Facilities and Health Information:
We highly recommend that you share your travel plans with your doctor so that you can best prepare for the endemic health-related challenges that confront travelers in Burma. Most medical facilities in Burma are inadequate for even routine medical care. There are very few medical personnel in Burma who are trained to U.S. standards. You should also know that, in an emergency, you would likely need to be medically evacuated to a hospital outside Burma. Medical evacuation from Burma is expensive and is transacted in cash. We strongly urge all travelers to secure medical evacuation insurance before coming to Burma. Most pharmaceuticals on sale in Burma have been smuggled into the country, and many are counterfeit or adulterated. Travelers should consider Burmese pharmaceuticals generally unsafe to use and should accordingly bring adequate supplies of their medications for the duration of their stay in Burma. All travelers are advised to bring a complete and detailed list of regularly used medicine, and dosages, in case of an emergency. HIV/AIDS is widespread among high-risk populations, such as prostitutes and illegal drug users. Malaria, dengue fever, tuberculosis, hepatitis, and other infectious diseases are endemic in many parts of the country.
In early 2006 throughout 2007, and again in early 2010, brief avian influenza outbreaks resulted in the death of domestic poultry and some wild birds. In December 2007, the World Health Organization and Burmese Ministry of Health confirmed Burma’s first case of human infection with the H5N1 avian influenza virus. If you travel to Burma and other South Asian countries affected by avian influenza, we caution you to avoid poultry farms, contact with animals in live food markets, and any other surfaces that appear to be contaminated with feces from poultry or other animals. There were no reported human cases on H5N1 in Burma during the 2010 outbreaks.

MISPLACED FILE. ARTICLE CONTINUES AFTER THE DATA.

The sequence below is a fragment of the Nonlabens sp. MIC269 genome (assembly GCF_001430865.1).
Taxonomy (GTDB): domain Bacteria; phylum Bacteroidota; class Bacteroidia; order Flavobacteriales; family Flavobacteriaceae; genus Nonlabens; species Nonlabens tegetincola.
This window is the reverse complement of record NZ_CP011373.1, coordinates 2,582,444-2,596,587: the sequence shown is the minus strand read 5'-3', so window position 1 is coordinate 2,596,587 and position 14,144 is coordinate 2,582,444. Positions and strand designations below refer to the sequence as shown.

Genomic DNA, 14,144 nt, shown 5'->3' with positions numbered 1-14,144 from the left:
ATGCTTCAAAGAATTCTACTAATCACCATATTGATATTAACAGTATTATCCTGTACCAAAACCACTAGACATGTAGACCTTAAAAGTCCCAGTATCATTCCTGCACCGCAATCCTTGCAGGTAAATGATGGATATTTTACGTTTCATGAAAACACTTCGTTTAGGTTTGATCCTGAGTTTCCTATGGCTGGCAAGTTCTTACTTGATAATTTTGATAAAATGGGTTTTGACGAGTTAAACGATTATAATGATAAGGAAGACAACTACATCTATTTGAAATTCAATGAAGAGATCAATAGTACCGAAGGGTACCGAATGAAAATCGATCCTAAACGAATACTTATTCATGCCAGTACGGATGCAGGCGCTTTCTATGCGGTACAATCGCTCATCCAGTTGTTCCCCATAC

Drinking Water Source - % of rural population improved"
Drinking Water Source - % of total population unimproved:
Drinking Water Source - % of urban population improved:
HIV/AIDS - adult prevalence rate:
Hospital Bed Density - beds/1,000 population:
People Living with HIV/AIDS:
Physicians Density - physicians/1,000 population:
Diseases - note:
highly pathogenic H5N1 avian influenza has been identified in this country; it poses a negligible risk with extremely rare cases possible among US citizens who have close contact with birds
Sanitation Facility Access - % of total population unimproved:
Sanitation Facility Access - % of urban population improved:
Sanitation Facitlity Access - % of rural population improved:
Infectious Diseases - degree of risk:
Animal Contact Disease (s):
Food or Waterborne Disease (s):
bacterial and protozoal diarrhea, hepatitis A, and typhoid fever
Vectorborne Disease (s):
dengue fever, malaria, and Japanese encephalitis
Water contact disease (s):